Blake Abbott was my temporary manager back in 2005, when MegaTel went bonkers. I flew down to Tampa to learn how Blake’s team created interfaces from old custom-built systems to the incoming SAP enterprise system. The nuts and bolts of the job were unimportant. They’re background against which operated the maw of a large corporation.
Blake wore wire-rimmed glasses. He was somewhere in his 40s with a shy handshake. A medium-sized guy, fair-haired with a liking for starched shirts and well-pressed khakis. In the first meeting he introduced me to the group, except Javier who was late. Javier was the team’s tech expert. Blake wouldn’t go into to tech stuff until Javier arrived.
Blake talked of his children, his wife, and his church. My teammates nodded. I had the feeling they’d heard all this before. My attention wandered to the SAP system diagram on the whiteboard behind his head.
Before I finished examining it, an energetic guy, with dark wavy black hair, early 30s, shirt not completely buttoned up, rushed in, saying he fixed a compile problem at 1 AM.
Breathlessly Javier gave a quick overview of the Java Beans approach and the BEA tool set we were using. It was chaotic overview, not arranged in logical order, but clearly right because his tests were successful. Blake interjected a thought now and then, mainly to explain the business role of the extracts and who were the important players in the other organizations for the interfaces.
I stayed in Tampa a week, learned a good bit, and was tasked with developing a number of online interfaces.
When I returned to my home office in Silver Spring, the director that Blake reported to, was given an office around the corner from my cube. Sahen was okay. He was Indian. Once the Southeast Asian CIO was put in charge, you had to be Indian to move up. Maybe he would have been a good guy if he was calling the shots, but he had a directive from the new CIO–get SAP up and running in 6 months.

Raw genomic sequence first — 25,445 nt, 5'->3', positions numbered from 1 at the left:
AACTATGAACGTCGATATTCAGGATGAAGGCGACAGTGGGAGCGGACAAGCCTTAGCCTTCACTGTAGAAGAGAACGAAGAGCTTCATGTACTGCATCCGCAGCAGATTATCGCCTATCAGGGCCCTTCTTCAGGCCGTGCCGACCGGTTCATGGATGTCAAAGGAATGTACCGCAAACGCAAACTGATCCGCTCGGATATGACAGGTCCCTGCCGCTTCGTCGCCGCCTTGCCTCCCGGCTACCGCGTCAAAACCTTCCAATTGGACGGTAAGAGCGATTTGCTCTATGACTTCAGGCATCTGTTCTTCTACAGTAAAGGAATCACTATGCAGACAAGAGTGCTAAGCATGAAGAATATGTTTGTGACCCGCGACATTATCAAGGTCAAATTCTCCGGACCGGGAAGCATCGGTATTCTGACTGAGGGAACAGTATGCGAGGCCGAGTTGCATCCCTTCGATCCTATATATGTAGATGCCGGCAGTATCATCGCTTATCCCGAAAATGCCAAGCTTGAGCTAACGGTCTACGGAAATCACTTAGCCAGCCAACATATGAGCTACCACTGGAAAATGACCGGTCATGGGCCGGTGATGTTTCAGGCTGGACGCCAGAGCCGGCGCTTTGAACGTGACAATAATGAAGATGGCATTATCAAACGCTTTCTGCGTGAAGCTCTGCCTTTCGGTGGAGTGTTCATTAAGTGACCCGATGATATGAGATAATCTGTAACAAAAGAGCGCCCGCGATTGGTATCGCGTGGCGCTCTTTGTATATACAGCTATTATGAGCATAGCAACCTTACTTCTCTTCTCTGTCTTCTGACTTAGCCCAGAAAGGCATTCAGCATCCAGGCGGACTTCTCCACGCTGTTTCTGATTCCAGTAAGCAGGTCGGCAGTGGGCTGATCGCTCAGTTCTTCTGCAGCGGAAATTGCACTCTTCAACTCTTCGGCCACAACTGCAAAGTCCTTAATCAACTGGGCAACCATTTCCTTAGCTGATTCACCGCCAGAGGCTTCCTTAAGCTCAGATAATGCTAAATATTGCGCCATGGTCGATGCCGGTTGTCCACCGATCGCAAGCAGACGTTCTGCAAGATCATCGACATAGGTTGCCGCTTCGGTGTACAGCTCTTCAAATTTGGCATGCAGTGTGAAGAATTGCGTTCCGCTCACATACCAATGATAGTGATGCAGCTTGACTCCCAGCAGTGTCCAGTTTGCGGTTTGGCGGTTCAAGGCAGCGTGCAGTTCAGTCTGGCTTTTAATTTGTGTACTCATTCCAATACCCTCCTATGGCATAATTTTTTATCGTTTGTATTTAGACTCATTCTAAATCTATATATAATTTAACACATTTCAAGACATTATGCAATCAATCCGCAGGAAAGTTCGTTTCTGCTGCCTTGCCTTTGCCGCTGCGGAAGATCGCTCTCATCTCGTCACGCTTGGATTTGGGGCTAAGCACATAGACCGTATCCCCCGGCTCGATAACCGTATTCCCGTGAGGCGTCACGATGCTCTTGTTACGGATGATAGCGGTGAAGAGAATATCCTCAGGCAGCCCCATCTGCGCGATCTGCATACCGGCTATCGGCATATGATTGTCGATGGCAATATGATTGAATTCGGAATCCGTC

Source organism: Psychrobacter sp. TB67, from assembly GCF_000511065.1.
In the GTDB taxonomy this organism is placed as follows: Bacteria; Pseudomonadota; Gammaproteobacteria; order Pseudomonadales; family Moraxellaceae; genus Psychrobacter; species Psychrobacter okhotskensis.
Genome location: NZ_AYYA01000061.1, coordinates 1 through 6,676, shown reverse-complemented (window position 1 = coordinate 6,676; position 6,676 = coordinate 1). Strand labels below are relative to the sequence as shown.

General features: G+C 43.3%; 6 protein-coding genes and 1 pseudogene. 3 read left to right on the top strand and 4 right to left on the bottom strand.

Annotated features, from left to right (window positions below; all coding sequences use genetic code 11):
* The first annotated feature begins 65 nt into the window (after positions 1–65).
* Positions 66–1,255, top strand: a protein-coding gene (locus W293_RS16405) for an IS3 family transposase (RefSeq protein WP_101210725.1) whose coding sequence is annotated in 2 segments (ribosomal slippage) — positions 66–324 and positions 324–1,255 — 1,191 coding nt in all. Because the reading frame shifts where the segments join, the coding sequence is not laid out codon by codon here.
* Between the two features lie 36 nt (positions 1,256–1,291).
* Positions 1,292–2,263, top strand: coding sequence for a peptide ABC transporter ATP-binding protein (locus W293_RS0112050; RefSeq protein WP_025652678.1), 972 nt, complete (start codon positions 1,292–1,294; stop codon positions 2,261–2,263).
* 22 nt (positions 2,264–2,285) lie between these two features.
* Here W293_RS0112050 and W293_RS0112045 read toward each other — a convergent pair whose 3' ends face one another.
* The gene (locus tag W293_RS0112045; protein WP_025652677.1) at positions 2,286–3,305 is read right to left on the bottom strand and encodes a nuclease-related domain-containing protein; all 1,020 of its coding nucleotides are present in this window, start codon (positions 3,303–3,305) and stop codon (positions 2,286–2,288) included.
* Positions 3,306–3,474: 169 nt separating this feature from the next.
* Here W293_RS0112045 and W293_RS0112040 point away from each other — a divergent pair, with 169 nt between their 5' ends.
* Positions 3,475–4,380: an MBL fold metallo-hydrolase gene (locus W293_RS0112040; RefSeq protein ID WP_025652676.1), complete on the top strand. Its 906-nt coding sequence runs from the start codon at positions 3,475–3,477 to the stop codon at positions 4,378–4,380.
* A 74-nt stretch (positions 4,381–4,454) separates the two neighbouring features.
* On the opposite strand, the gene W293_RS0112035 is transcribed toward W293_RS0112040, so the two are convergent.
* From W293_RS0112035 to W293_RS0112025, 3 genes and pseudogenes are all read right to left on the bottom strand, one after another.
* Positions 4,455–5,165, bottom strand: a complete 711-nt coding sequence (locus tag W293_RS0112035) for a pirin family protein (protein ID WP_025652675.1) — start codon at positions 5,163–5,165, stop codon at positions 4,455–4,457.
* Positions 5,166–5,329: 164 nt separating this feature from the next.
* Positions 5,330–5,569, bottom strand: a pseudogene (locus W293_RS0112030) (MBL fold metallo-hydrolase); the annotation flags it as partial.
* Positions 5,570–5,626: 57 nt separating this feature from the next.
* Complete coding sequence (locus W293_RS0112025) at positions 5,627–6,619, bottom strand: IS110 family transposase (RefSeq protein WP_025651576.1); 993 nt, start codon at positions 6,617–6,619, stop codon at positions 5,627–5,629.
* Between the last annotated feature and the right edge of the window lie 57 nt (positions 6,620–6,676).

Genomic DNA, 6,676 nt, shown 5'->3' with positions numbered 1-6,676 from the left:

If you’re not in IT, that might sound fine, but there were hundreds of choices, actions, and programs, each affecting the others, all affecting the entire MegaTel supply chain, across many different teams in many departments. In toto, tens of thousands of employees and billions of dollars of inventory.
Sahen instituted twice daily conference calls, one at 7 AM, the other at 6 PM. Six days a week. Everyone had to work 12 hours a day. There must have been 50 or 60 people on that call. The agenda was never written down, nor were meeting notes kept. It was Sahen asking each manager (5 in all) to give a status of their team’s work, any insuperable problems that he could help them with, and what they would accomplish by the next call. Most of the programmers never spoke, except to confirm their name at the start of the call. What a waste of our time!
I quickly saw an important flaw in the plan. Sahen demanded that work start on the interfaces immediately, before the values and relationships of key fields in the new system were decided by the subject matter experts, the SMEs. The clients, as we in IT referred to the supply chain users, weren’t really sold on SAP. Why were going to it then? The new CIO who’d been wowed by SAP’s schmoozing him that led to the purchase. The CIO ordered Sahen to get the system running so he could demonstrate to the users how great it was. And, as shit flowed downhill, Sahen, then Blake and then me, had to get interfaces ready that would give meaningful insight into the flow of dollars and material through the MegaTel supply chain.
After two weeks of having to answer “no interfaces complete” on Sahen’s conference calls, Blake started another conference call before Sahen’s 6 PM call, so he’d know what to report. During his team call, Blake in his Sunday school voice, said try your best to make the interfaces work, but don’t kill yourself doing it. There are more important things in the world. Yet, despite that caveat, everyone was still forced to work 6 days a week, 12 hours a day, plus callouts that came your way. Oh, MegaTel IT programmers are all management–no pay for overtime.
Blake developed a new status–‘The Happy Path’. If your program worked for good data, it was assigned to the Happy Path. It wasn’t necessarily robust. Bad data could make it fail. If all the other systems worked properly, it would work. Blake reported ‘Happy Path’ as ready for system test.
Over the next two months, progress was made. During conference calls, we programmers started Instant Messaging each other, making fun of the maniacal decisions that our betters were making. Comments that we weren’t allowed to make aloud. Through it all, Blake’s low-key voice reported the percentage of interfaces completed, using his Happy Path metric. Blake’s voice softened when he reported to Sahen of communication links for interfaces that were balky. Sahen huffed and puffed, saying, although it was a great difficulty, he’d get those other directors to support his team properly.